A local market in Peshawar where Afghans and Pakistanis conduct business together

Pakistan has a population of 207.8 million with a GDP per capita of US$1284. Services contribute the most to Pakistan’s GDP, followed by agriculture and manufacturing industry. Pakistan shares a 2640 km long border with Afghanistan. This is the longest border that Afghanistan shares with any other country; for Pakistan the border is the second longest after the one it shares with India. Pakistan has hosted Afghan refugees since 1979, and today hosts more Afghan refugees than any other country in the world.

Pakistan is home to just over 1.4 million registered Afghan refugees. An estimated one million undocumented Afghans also live in the country, though there is a lack of data regarding this group of Afghans. The registered refugees make up around 210,500 households. The male to female ratio of registered refugees is 54% to 46% respectively. According to the United Nations Refugee Agency (UNHCR), around 444,500 are residing in refugee camps, known as Refugee Villages (RVs), and almost a million of the refugees are stationed outside the RVs, in rural and urban settings across all four provinces of Pakistan plus the Islamabad Capital Territory.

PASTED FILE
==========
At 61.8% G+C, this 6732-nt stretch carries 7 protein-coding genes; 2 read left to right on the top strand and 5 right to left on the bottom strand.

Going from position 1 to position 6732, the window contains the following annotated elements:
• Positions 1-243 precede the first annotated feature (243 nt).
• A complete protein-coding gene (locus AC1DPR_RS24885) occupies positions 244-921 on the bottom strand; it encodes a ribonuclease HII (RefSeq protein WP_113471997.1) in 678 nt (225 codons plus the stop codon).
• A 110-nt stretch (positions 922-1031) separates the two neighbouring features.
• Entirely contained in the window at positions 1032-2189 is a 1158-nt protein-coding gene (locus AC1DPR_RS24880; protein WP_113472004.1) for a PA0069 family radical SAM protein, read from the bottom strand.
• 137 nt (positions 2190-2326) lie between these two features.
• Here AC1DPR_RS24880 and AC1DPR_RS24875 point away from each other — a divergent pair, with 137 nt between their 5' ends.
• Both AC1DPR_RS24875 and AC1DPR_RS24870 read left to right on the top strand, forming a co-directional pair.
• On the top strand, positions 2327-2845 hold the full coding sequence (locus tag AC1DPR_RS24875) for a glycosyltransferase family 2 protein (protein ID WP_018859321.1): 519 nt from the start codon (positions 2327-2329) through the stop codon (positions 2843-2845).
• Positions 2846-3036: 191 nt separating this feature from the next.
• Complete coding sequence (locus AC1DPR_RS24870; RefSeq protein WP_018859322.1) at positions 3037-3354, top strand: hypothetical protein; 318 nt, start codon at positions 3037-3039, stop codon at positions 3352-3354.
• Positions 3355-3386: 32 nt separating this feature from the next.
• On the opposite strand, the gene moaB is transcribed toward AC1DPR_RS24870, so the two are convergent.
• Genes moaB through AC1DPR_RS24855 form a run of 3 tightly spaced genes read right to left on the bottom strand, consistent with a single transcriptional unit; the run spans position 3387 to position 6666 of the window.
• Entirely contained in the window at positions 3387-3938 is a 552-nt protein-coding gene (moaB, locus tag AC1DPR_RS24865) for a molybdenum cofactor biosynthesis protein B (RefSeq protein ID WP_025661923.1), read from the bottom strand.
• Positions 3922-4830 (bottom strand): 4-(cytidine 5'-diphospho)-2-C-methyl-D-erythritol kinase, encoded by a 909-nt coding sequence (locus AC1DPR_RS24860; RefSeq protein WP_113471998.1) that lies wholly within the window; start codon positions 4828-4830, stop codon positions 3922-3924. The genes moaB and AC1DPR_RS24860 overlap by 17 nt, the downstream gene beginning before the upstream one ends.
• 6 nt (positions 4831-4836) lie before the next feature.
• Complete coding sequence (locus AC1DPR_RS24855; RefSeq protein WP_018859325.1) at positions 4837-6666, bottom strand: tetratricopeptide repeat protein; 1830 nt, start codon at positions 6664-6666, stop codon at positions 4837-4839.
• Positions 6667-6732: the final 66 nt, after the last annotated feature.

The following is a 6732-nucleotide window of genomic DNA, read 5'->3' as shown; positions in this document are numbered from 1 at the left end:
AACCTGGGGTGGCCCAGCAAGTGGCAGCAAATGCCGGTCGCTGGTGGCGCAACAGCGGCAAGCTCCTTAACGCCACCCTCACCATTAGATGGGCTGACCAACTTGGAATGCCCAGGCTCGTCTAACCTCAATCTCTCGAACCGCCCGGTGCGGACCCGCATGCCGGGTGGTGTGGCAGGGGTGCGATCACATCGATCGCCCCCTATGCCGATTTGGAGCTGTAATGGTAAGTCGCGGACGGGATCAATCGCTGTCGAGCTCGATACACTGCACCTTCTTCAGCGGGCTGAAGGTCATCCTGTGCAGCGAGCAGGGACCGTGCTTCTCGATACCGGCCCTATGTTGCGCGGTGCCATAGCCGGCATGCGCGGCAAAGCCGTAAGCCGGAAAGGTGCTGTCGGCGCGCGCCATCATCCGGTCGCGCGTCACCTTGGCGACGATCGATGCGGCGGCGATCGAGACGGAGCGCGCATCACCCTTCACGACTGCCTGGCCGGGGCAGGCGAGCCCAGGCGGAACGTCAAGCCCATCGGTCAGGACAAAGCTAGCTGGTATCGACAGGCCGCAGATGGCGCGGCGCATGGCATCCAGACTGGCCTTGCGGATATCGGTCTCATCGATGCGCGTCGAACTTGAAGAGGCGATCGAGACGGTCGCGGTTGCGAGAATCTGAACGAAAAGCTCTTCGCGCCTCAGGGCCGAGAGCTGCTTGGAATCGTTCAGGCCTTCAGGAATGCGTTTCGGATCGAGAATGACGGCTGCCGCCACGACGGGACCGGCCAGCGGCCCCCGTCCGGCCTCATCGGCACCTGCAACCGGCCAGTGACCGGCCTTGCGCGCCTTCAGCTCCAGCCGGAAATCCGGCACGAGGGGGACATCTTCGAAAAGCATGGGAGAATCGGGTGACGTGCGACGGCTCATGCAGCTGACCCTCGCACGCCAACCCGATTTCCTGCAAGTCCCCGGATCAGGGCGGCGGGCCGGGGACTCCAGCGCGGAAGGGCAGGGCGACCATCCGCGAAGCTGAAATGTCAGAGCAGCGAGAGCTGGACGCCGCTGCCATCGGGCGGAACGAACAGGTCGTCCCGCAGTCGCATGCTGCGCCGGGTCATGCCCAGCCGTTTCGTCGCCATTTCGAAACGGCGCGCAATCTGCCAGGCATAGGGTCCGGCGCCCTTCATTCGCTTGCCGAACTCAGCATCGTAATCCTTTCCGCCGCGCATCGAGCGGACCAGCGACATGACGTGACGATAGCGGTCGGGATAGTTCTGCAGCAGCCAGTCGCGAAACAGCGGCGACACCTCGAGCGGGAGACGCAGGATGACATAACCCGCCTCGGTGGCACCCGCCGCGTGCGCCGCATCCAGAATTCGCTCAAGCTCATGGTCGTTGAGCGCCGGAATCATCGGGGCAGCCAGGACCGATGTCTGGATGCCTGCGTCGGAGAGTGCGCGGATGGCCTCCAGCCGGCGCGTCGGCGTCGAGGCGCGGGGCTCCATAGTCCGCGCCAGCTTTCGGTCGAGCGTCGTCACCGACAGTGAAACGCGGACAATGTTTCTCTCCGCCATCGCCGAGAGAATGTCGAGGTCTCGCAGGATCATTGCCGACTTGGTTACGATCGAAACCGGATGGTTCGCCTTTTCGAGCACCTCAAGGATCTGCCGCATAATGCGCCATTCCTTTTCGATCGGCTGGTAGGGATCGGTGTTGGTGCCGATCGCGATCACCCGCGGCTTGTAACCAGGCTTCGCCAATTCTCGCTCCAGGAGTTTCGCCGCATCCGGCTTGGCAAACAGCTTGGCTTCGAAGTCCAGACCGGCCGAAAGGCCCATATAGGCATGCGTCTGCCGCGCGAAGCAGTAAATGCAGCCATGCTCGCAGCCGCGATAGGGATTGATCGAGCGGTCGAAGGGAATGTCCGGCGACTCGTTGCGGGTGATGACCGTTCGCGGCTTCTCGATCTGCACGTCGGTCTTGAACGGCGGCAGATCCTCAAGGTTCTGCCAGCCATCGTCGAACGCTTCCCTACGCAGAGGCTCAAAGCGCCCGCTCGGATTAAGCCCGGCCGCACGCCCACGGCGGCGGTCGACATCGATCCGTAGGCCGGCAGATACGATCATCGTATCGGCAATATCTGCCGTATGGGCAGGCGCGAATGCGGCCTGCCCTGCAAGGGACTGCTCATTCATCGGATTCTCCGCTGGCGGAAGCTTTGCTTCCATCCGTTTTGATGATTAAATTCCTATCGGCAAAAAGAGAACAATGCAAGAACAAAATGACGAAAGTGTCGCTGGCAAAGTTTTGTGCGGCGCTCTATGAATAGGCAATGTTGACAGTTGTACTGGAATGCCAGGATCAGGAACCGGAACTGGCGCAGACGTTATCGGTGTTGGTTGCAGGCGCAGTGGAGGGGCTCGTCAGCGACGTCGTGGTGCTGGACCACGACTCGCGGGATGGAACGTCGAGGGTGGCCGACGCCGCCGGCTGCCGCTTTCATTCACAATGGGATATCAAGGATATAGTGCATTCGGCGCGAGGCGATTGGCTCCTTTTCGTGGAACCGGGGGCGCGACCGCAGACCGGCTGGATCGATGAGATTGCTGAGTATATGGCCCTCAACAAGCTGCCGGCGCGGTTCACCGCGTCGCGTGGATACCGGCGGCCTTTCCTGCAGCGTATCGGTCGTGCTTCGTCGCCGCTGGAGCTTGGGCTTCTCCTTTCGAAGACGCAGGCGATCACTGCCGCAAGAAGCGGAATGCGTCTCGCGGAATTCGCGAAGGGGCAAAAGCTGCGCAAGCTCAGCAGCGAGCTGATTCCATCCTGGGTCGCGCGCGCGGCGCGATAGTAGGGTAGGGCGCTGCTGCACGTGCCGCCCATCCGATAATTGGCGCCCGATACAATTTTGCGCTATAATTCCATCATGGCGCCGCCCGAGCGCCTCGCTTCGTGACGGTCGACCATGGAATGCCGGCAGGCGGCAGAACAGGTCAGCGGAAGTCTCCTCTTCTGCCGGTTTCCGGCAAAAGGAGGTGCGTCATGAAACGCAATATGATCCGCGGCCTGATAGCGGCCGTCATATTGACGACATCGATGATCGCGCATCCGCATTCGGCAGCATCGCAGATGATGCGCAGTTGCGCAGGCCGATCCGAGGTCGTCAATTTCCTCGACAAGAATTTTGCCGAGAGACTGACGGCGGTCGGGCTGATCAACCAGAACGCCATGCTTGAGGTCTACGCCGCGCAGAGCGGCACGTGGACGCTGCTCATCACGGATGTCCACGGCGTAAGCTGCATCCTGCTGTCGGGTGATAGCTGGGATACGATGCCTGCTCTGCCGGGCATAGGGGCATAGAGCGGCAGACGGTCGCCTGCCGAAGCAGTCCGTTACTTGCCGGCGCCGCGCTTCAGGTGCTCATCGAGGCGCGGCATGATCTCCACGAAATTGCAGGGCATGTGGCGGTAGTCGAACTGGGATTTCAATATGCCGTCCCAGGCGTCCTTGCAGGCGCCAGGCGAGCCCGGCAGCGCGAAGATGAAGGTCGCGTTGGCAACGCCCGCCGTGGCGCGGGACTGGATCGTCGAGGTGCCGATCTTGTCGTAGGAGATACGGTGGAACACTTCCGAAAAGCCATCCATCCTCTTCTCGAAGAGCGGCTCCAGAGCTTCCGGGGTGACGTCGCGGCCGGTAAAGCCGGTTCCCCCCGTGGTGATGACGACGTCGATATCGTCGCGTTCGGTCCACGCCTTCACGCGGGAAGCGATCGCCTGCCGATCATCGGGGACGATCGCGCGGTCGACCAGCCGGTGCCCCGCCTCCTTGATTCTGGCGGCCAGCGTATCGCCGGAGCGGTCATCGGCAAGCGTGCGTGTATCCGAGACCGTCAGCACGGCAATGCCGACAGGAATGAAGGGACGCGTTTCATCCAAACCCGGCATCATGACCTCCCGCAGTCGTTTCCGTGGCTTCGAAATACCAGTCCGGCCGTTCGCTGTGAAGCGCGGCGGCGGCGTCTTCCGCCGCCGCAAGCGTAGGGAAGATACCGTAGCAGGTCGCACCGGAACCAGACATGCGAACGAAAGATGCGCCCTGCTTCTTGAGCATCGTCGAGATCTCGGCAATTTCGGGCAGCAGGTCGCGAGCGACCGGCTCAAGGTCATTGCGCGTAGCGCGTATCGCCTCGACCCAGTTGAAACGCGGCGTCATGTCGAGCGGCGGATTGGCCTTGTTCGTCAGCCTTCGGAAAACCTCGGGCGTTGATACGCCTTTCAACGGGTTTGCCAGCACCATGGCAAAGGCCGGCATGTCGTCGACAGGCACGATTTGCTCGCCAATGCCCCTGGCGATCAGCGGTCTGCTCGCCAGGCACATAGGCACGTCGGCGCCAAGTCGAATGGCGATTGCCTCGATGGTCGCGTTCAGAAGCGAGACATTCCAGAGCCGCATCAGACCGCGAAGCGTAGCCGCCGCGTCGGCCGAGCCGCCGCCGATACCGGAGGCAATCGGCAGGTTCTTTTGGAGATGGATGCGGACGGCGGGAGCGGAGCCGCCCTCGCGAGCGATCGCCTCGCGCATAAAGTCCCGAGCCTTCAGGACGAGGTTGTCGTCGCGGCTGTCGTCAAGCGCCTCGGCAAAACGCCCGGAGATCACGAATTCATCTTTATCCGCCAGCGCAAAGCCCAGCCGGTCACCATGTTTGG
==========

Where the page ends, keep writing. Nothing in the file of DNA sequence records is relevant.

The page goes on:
The largest proportion of these registered Afghan refugees, around 58.1%, are concentrated in the Khyber Pakhtunkhwa province. Within Khyber Pakhtunkhwa, a slight majority live outside of the RVs. Unsurprisingly, Khyber Pakhtunkhwa also has by far the largest number of RVs compared with the other provinces, with 44 out of a total of 54 RVs in the country. Afghan refugees in Pakistan are engaged in diverse professions and businesses. They contribute to the local economy through their participation in different sectors, particularly as daily wage labourers in the construction sector and as farmers or labourers in the agriculture sector. These refugees are almost exclusively involved in the informal sector of the economy.

For this project, we have chosen to conduct research in three administrative units (districts) of Khyber Pakhtunkhwa: Peshawar, Haripur and Chitral. The three sites selected represent the central, eastern and northern regions of Khyber Pakhtunkhwa. Among these administrative units, the two districts of Peshawar and Haripur have a high concentration of the registered refugee population, ranging between 100,001 to 301,500 (there is a lack of more specific data). Whereas Haripur has three RVs, Peshawar has eight. The third site chosen for research is Chitral, which hosts less than 10,000 refugees in one RV.